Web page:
That is a very humbling and painful lesson, yet it is one which God has ordained that all of His children shall learn. It is His will that they should have a fuller discovery of their ruined and corrupt condition by nature, and have a personal acquaintance with their weakness and impotency. It is His will that they feel, bewail, and own both the one and the other, that they may be more sensible alike of the disease and the remedy. When a real Christian sins, he smarts under it. He cannot but be affected and afflicted by it, for his peace and joy are temporarily lost, and his free access to God is broken into. That distresses his mind. Sometimes an old sin is revived, and he is greatly perturbed. Rightly so, for sin must never be regarded lightly or excused. Instead, it is to be loathed and lamented. Nevertheless, the saint must be careful that he does not confound his present case with his unchanging state. Though there be guilt on the conscience, pollution on the mind, grief in the heart, that is a very different thing from being in a sinful state—something which none of the Lord’s regenerate can ever be in again, though they may be over and over again in a sinful case and circumstance.
But God has mercifully appointed a relief, exactly suited to this part of His people’s spiritual distress. Marvel with us, fellow Christian, at the grace which has provided for the restoration of ungrateful and undutiful children. In the verse now before us God has given us directions how we are to act when in and under such sinful cases.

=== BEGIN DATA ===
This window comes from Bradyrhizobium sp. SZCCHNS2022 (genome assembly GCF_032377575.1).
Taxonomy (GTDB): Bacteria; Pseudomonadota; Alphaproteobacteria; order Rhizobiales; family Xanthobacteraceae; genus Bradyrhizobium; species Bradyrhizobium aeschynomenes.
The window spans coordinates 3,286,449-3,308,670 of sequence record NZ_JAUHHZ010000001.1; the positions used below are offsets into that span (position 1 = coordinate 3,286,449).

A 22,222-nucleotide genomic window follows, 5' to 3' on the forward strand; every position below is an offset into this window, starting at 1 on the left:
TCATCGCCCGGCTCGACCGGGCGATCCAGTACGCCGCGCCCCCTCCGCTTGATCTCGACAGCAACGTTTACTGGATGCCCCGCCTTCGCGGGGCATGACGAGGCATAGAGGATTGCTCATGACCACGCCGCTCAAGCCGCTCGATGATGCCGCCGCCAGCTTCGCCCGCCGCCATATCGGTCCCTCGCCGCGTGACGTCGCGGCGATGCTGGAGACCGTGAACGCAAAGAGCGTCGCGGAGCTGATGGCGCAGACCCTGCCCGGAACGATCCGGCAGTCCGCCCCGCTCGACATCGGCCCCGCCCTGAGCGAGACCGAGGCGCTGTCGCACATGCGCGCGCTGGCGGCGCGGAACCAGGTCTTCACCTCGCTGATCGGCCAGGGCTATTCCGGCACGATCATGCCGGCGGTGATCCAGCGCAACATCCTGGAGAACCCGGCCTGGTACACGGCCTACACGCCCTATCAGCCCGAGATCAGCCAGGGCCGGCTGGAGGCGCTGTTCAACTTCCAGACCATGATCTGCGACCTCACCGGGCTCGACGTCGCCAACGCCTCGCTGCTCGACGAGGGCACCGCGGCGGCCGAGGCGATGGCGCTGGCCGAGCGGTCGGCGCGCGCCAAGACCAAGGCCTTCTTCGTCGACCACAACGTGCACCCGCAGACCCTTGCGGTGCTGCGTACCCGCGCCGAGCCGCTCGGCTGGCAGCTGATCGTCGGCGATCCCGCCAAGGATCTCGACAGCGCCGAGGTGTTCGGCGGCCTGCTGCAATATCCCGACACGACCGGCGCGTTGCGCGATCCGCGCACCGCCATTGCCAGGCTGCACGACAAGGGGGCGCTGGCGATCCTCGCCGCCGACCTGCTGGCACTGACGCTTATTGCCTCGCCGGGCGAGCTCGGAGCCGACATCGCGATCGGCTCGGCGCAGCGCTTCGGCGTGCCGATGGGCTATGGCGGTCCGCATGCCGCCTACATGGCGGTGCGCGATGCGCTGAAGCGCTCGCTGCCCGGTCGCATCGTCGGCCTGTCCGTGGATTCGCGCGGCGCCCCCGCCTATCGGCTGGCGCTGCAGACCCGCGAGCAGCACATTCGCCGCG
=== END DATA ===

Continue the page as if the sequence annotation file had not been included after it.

“If we confess our sins, He is faithful and just to forgive us
our sins, and to cleanse us from all unrighteousness.”
And, my reader, there is no relief for the burdened conscience, no restoration to real fellowship with God, until we do so. Alas, that we are so slow, so reluctant to avail ourselves of the same. But pride hinders us, and we are loath to humble ourselves before the One against whom we have transgressed. When we realize who it is we have offended and grieved, call to mind the privileges we have enjoyed and abused, think upon the profession and promises we have made, dwell upon the heinousness of the sins into which we have fallen, there is a sad tendency in us to keep silent, and then to excuse ourselves. But that is fatal both to our present peace and future spiritual prosperity. Unjudged sins produce a cold reserve in the heart toward the Holy One, and if that be persisted in Divine chastisement will be our sure portion.